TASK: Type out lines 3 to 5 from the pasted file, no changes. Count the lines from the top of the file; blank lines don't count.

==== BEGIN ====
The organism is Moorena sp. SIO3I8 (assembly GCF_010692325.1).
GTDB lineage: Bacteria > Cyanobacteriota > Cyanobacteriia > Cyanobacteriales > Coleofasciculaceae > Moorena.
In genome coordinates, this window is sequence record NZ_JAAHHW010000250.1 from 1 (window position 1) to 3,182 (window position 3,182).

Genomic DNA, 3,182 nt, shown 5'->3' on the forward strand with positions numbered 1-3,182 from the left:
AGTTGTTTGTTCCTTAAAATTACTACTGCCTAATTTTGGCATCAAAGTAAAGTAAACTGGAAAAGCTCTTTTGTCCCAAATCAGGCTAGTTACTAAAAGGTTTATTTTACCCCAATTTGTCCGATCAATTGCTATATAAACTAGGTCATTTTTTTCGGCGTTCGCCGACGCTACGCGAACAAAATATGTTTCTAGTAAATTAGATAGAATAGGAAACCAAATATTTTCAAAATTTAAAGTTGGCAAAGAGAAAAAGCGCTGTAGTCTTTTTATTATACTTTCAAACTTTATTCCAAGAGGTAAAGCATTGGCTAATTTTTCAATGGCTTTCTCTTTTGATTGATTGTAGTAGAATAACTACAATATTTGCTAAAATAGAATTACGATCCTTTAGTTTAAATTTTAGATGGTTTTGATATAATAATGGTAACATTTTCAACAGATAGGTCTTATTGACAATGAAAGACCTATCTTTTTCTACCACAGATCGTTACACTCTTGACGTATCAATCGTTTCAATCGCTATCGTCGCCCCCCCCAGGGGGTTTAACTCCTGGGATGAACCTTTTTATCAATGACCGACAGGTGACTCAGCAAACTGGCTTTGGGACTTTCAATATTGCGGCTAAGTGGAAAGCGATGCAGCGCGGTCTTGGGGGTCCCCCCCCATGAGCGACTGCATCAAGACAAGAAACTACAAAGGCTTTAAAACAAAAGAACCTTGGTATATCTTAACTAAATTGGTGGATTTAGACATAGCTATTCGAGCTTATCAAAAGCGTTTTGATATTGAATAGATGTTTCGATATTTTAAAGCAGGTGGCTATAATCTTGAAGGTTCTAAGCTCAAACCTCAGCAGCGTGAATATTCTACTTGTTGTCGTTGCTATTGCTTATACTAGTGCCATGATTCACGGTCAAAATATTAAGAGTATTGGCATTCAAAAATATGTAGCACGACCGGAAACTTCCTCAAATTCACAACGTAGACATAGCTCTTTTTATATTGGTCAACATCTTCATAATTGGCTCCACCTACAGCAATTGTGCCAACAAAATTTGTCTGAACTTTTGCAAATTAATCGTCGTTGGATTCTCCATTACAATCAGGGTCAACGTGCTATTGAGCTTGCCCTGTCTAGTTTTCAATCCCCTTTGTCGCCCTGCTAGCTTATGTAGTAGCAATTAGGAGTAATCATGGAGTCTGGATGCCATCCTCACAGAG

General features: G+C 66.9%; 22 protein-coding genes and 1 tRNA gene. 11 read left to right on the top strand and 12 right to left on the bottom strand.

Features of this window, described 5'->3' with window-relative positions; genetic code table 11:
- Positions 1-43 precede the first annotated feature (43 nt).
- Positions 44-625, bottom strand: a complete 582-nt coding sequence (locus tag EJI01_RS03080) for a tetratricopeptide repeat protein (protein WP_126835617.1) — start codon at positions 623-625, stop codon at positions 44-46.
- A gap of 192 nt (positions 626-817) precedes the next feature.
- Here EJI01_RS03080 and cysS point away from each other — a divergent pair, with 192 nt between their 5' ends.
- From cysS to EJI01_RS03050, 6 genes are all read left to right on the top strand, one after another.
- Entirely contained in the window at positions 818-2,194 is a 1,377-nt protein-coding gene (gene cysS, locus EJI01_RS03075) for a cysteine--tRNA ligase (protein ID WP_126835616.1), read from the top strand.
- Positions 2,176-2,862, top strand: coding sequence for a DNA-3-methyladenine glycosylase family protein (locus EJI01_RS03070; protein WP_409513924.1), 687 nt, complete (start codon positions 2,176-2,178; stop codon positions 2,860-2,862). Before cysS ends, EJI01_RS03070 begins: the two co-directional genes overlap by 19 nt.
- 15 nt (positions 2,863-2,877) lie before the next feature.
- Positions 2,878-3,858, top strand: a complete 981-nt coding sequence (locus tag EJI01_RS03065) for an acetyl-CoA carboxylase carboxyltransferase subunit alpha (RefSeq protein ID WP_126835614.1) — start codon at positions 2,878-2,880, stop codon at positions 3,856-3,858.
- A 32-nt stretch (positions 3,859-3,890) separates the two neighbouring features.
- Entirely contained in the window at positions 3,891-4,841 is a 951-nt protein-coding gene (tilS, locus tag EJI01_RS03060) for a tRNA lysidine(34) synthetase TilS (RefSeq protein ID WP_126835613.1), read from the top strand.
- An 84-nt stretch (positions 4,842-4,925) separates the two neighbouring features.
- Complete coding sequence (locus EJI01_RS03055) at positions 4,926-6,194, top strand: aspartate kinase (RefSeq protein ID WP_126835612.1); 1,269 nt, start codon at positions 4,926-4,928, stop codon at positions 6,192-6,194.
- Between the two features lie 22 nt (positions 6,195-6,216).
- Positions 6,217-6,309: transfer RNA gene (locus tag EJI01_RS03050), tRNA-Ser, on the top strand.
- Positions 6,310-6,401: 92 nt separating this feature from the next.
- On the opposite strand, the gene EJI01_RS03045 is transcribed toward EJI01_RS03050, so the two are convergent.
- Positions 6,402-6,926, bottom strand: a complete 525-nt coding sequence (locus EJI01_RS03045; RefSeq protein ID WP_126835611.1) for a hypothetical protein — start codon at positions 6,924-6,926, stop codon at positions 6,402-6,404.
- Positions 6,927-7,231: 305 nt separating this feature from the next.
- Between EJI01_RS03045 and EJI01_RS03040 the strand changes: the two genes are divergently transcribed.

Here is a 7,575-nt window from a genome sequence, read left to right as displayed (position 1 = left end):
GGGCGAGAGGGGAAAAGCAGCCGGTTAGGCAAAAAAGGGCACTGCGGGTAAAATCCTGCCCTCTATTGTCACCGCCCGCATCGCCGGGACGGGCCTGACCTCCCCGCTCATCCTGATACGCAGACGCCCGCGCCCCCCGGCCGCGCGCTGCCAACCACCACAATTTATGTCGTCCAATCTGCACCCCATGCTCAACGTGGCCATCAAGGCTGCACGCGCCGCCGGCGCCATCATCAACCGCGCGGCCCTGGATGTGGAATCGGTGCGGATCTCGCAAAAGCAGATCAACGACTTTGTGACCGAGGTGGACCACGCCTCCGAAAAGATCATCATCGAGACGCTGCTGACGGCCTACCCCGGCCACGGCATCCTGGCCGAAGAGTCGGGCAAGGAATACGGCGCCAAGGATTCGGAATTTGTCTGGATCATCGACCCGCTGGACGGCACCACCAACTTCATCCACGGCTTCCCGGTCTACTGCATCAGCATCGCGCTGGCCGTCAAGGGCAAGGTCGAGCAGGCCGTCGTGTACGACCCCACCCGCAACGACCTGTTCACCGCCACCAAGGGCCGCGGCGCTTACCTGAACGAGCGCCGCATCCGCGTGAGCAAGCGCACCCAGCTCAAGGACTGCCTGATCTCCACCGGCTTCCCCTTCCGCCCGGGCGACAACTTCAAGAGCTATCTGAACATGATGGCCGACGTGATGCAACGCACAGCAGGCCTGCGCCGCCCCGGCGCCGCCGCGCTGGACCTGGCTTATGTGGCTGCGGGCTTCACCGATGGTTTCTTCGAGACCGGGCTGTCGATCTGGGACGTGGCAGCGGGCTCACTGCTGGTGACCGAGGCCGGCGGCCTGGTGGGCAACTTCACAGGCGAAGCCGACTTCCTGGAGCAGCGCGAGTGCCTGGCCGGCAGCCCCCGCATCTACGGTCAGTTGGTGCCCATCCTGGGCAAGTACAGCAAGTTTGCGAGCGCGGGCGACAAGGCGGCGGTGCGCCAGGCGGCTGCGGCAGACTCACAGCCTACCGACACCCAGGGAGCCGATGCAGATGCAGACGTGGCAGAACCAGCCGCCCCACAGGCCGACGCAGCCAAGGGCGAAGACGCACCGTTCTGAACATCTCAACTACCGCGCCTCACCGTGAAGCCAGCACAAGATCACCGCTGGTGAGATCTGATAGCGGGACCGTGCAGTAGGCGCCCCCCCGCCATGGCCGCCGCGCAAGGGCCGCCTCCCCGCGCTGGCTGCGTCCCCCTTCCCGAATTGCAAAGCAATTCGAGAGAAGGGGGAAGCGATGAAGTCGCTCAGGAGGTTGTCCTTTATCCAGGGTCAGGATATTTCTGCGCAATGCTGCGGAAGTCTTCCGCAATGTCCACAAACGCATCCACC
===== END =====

In genome coordinates, this window is sequence record NZ_JAAHHW010000250.1 from 1 (window position 1) to 3,182 (window position 3,182).

Genomic DNA, 3,182 nt, shown 5'->3' on the forward strand with positions numbered 1-3,182 from the left:
AGTTGTTTGTTCCTTAAAATTACTACTGCCTAATTTTGGCATCAAAGTAAAGTAAACTGGAAAAGCTCTTTTGTCCCAAATCAGGCTAGTTACTAAAAGGTTTATTTTACCCCAATTTGTCCGATCAATTGCTATATAAACTAGGTCATTTTTTTCGGCGTTCGCCGACGCTACGCGAACAAAATATGTTTCTAGTAAATTAGATAGAATAGGAAACCAAATATTTTCAAAATTTAAAGTTGGCAAAGAGAAAAAGCGCTGTAGTCTTTTTATTATACTTTCAAACTTTATTCCAAGAGGTAAAGCATTGGCTAATTTTTCAATGGCTTTCTCTTTTGATTGATTGTAGTAGAATAACTACAATATTTGCTAAAATAGAATTACGATCCTTTAGTTTAAATTTTAGATGGTTTTGATATAATAATGGTAACATTTTCAACAGATAGGTCTTATTGACAATGAAAGACCTATCTTTTTCTACCACAGATCGTTACACTCTTGACGTATCAATCGTTTCAATCGCTATCGTCGCCCCCCCCAGGGGGTTTAACTCCTGGGATGAACCTTTTTATCAATGACCGACAGGTGACTCAGCAAACTGGCTTTGGGACTTTCAATATTGCGGCTAAGTGGAAAGCGATGCAGCGCGGTCTTGGGGGTCCCCCCCCATGAGCGACTGCATCAAGACAAGAAACTACAAAGGCTTTAAAACAAAAGAACCTTGGTATATCTTAACTAAATTGGTGGATTTAGACATAGCTATTCGAGCTTATCAAAAGCGTTTTGATATTGAATAGATGTTTCGATATTTTAAAGCAGGTGGCTATAATCTTGAAGGTTCTAAGCTCAAACCTCAGCAGCGTGAATATTCTACTTGTTGTCGTTGCTATTGCTTATACTAGTGCCATGATTCACGGTCAAAATATTAAGAGTATTGGCATTCAAAAATATGTAGCACGACCGGAAACTTCCTCAAATTCACAACGTAGACATAGCTCTTTTTATATTGGTCAACATCTTCATAATTGGCTCCACCTACAGCAATTGTGCCAACAAAATTTGTCTGAACTTTTGCAAATTAATCGTCGTTGGATTCTCCATTACAATCAGGGTCAACGTGCTATTGAGCTTGCCCTGTCTAGTTTTCAATCCCCTTTGTCGCCCTGCTAGCTTATGTAGTAGCAATTAGGAGTAATCATGGAGTCTGGATGCCATCCTCACAGAG